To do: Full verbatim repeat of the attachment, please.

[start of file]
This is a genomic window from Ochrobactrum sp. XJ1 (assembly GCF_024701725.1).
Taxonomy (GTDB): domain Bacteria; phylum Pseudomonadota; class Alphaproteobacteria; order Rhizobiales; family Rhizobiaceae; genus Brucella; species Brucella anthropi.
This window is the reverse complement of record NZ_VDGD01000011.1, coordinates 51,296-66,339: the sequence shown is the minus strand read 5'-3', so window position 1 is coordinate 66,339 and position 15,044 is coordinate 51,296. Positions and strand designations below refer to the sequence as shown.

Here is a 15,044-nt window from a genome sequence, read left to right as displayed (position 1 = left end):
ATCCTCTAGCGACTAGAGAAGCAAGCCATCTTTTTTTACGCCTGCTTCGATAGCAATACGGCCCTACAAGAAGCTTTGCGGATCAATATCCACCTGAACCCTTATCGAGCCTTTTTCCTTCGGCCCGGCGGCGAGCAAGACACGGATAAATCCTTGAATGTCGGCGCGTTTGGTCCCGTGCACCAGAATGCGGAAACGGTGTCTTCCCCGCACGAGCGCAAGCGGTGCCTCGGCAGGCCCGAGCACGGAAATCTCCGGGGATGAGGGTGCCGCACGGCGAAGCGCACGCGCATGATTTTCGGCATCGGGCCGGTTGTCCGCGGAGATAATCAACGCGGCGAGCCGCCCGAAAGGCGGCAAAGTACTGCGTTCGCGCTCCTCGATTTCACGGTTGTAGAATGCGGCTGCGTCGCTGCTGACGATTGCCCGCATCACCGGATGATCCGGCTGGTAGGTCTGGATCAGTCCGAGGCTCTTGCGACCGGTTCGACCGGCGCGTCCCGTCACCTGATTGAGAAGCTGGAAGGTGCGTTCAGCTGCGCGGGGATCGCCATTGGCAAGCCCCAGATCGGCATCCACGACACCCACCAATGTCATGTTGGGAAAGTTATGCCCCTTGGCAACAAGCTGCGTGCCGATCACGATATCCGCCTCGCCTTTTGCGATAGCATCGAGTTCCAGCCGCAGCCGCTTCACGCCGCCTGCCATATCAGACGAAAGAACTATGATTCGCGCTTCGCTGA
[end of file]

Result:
This is a genomic window from Ochrobactrum sp. XJ1 (assembly GCF_024701725.1).
Taxonomy (GTDB): domain Bacteria; phylum Pseudomonadota; class Alphaproteobacteria; order Rhizobiales; family Rhizobiaceae; genus Brucella; species Brucella anthropi.
This window is the reverse complement of record NZ_VDGD01000011.1, coordinates 51,296-66,339: the sequence shown is the minus strand read 5'-3', so window position 1 is coordinate 66,339 and position 15,044 is coordinate 51,296. Positions and strand designations below refer to the sequence as shown.

Here is a 15,044-nt window from a genome sequence, read left to right as displayed (position 1 = left end):
ATCCTCTAGCGACTAGAGAAGCAAGCCATCTTTTTTTACGCCTGCTTCGATAGCAATACGGCCCTACAAGAAGCTTTGCGGATCAATATCCACCTGAACCCTTATCGAGCCTTTTTCCTTCGGCCCGGCGGCGAGCAAGACACGGATAAATCCTTGAATGTCGGCGCGTTTGGTCCCGTGCACCAGAATGCGGAAACGGTGTCTTCCCCGCACGAGCGCAAGCGGTGCCTCGGCAGGCCCGAGCACGGAAATCTCCGGGGATGAGGGTGCCGCACGGCGAAGCGCACGCGCATGATTTTCGGCATCGGGCCGGTTGTCCGCGGAGATAATCAACGCGGCGAGCCGCCCGAAAGGCGGCAAAGTACTGCGTTCGCGCTCCTCGATTTCACGGTTGTAGAATGCGGCTGCGTCGCTGCTGACGATTGCCCGCATCACCGGATGATCCGGCTGGTAGGTCTGGATCAGTCCGAGGCTCTTGCGACCGGTTCGACCGGCGCGTCCCGTCACCTGATTGAGAAGCTGGAAGGTGCGTTCAGCTGCGCGGGGATCGCCATTGGCAAGCCCCAGATCGGCATCCACGACACCCACCAATGTCATGTTGGGAAAGTTATGCCCCTTGGCAACAAGCTGCGTGCCGATCACGATATCCGCCTCGCCTTTTGCGATAGCATCGAGTTCCAGCCGCAGCCGCTTCACGCCGCCTGCCATATCAGACGAAAGAACTATGATTCGCGCTTCGCTGA